A tour of the sites appearing in the works of Feininger follows a path with markers in the ground to guide visitors.

Life and career

 

Lyonel Feininger was born to German-American violinist and composer Karl Feininger and American singer Elizabeth Feininger.  According to the Jewish American archives he was Jewish

JAAA
Feininger, Lyonel Charles Adrian; b. NYC, July 17 1871; d. NYC,Jan 13 1956. Hamburg, Berlin, Paris. • Painter, modern art pioneer, Berlin, NYC; assocd with Bauhaus. • See: WWWIA; 3; DAB, 6; NYTimes, Jan 14 1956; 19:3

In 1887 at the age of 16, Feininger's parents took him to Germany to study violin, but he began taking drawing classes at the Hamburg Kunstgewerbeschule (College of Arts and Crafts) and subsequently moved to Berlin to study art at the Königliche Akademie under Ernst Hancke. During this time he met and befriended a fellow art student, Alfred Vance Churchill, who later became an art historian and curator. They would exchange letters and artwork for many years.

 

For a brief time Feininger studied at the College St. Servais in Liège and with Filippo Colarossi in Paris, but returned to Berlin to study at the Akademie der Kunste with Karl Schlabitz. 

In 1900, he met Clara Fürst, daughter of the painter Gustav Fürst. He married her in 1901, and they had two daughters - Lore and Marianne.

In 1905, he separated from his wife after meeting Julia Berg. Berg was Jewish [as was he] and this fact was to influence his later decision to escape Nazi Germany. He and Julia traveled to Paris where he became greatly influenced by the French avant-garde. When they returned to Berlin in 1908, he gave up illustration in favour of painting. He and Julia were then married and they had three sons, Andreas, Laurence, and Theodore Lux who became very accomplished painters in their own right.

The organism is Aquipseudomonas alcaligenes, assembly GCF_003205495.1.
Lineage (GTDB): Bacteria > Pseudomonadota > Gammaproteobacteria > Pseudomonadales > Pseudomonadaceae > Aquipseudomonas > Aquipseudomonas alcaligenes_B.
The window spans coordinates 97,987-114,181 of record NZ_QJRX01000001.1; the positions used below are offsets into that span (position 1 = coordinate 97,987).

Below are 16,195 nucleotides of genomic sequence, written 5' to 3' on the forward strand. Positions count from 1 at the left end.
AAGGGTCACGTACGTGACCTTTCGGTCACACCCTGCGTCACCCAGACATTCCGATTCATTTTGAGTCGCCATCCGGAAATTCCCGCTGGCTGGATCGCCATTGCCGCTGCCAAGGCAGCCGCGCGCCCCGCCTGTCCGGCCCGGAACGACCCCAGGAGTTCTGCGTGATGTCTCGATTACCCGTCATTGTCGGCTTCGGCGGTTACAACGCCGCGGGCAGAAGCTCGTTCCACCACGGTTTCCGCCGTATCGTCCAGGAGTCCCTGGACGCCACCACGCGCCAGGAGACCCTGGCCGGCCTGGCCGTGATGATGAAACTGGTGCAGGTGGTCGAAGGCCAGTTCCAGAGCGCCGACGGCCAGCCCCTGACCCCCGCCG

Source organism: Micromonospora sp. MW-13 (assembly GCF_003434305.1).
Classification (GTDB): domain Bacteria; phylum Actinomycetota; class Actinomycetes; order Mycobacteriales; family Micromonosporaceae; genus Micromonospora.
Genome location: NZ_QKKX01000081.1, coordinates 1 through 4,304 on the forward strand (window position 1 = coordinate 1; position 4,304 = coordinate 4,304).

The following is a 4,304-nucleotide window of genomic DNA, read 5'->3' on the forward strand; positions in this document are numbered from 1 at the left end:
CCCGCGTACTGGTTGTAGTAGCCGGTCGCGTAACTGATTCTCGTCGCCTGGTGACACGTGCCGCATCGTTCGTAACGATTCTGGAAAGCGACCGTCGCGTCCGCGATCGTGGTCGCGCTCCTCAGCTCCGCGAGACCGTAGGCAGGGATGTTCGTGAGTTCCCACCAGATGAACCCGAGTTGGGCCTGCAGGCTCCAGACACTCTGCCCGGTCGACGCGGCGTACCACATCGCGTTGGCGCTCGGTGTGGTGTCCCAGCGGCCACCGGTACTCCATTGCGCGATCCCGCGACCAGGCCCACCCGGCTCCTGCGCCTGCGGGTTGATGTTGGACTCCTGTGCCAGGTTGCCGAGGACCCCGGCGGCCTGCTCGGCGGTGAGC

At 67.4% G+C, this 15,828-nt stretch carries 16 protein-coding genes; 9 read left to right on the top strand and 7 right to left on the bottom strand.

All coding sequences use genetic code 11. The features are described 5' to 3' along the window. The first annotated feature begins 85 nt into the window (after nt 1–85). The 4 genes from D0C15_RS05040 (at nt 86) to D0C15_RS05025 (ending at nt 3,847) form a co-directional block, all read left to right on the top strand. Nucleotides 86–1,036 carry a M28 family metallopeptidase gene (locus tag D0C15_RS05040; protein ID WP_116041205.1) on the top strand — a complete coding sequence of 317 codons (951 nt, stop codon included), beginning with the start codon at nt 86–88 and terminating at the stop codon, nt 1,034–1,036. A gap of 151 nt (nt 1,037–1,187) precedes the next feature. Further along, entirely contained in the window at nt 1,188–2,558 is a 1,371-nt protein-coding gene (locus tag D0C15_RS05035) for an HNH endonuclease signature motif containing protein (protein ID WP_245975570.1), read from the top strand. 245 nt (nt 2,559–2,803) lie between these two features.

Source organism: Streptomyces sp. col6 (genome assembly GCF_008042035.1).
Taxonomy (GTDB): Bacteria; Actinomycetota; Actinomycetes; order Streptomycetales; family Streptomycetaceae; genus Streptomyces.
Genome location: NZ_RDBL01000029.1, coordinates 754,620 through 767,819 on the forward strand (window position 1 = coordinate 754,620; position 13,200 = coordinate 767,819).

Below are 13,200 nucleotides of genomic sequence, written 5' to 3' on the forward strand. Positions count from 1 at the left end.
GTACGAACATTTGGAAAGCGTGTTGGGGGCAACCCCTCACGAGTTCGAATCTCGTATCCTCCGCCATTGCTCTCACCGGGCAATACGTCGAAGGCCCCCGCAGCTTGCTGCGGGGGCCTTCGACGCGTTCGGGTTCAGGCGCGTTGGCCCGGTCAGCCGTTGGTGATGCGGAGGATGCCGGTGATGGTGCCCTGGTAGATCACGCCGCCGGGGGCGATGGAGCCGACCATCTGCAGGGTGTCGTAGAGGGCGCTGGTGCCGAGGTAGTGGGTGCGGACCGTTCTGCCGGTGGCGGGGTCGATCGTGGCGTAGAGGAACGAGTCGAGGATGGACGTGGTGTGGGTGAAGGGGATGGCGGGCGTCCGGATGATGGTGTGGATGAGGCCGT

The artist was represented with drawings at the exhibitions of the annual Berlin Secession in the years 1901 through 1903.

 

Feininger's career as cartoonist started in 1894, but in February 1906, when a quarter of Chicago's population was of German descent, James Keeley, editor of The Chicago Tribune travelled to Germany to procure the services of the most popular humour artists. He recruited Feininger to illustrate two comic strips "The Kin-der-Kids" and "Wee Willie Winkie's World" for the Chicago Tribune. The strips were noted for “their fey humor and graphic experimentation”. He also worked as a commercial caricaturist for 20 years for various newspapers and magazines in both the USA and Germany.

Feininger became a member of the Berlin Secession and exhibited his paintings, primarily landscapes. Around 1912, Feininger became affiliated with the German expressionist groups Die Brücke and Der Blaue Reiter, and the Novembergruppe in 1918, where he met Walter Gropius.

 

When Gropius established the Bauhaus in Weimar, Germany in 1919, Feininger became the master artist in charge of the printmaking workshop.

He taught there and continued to develop his painting, and in 1925 he formed the Blue Four with Alexei Jawlensky, Paul Klee, and Vasily Kandinsky.

When the Bauhaus moved to Dessau in 1926 he became an artist-in-residence and stayed there until it closed in 1933.

When the Nazi Party came to power in 1933, the situation became unbearable for Feininger and his wife.

 

The Nazi Party declared his work to be "degenerate." They moved to America after his work was exhibited in the 'degenerate art' (Entartete Kunst) in 1936, but before the 1937 exhibition in Munich. After his move to California, he taught at Mills College. He Also became a good friend of Edward Hopper.  He then settled permanently in New York and had great success exhibiting his work in the United States, which culminated in a joint retrospective in 1944 with Marsden Hartley. He was elected to the American Academy of Arts and Letters in 1955.

Lyonel Feininger died in 1956 at the age of 84.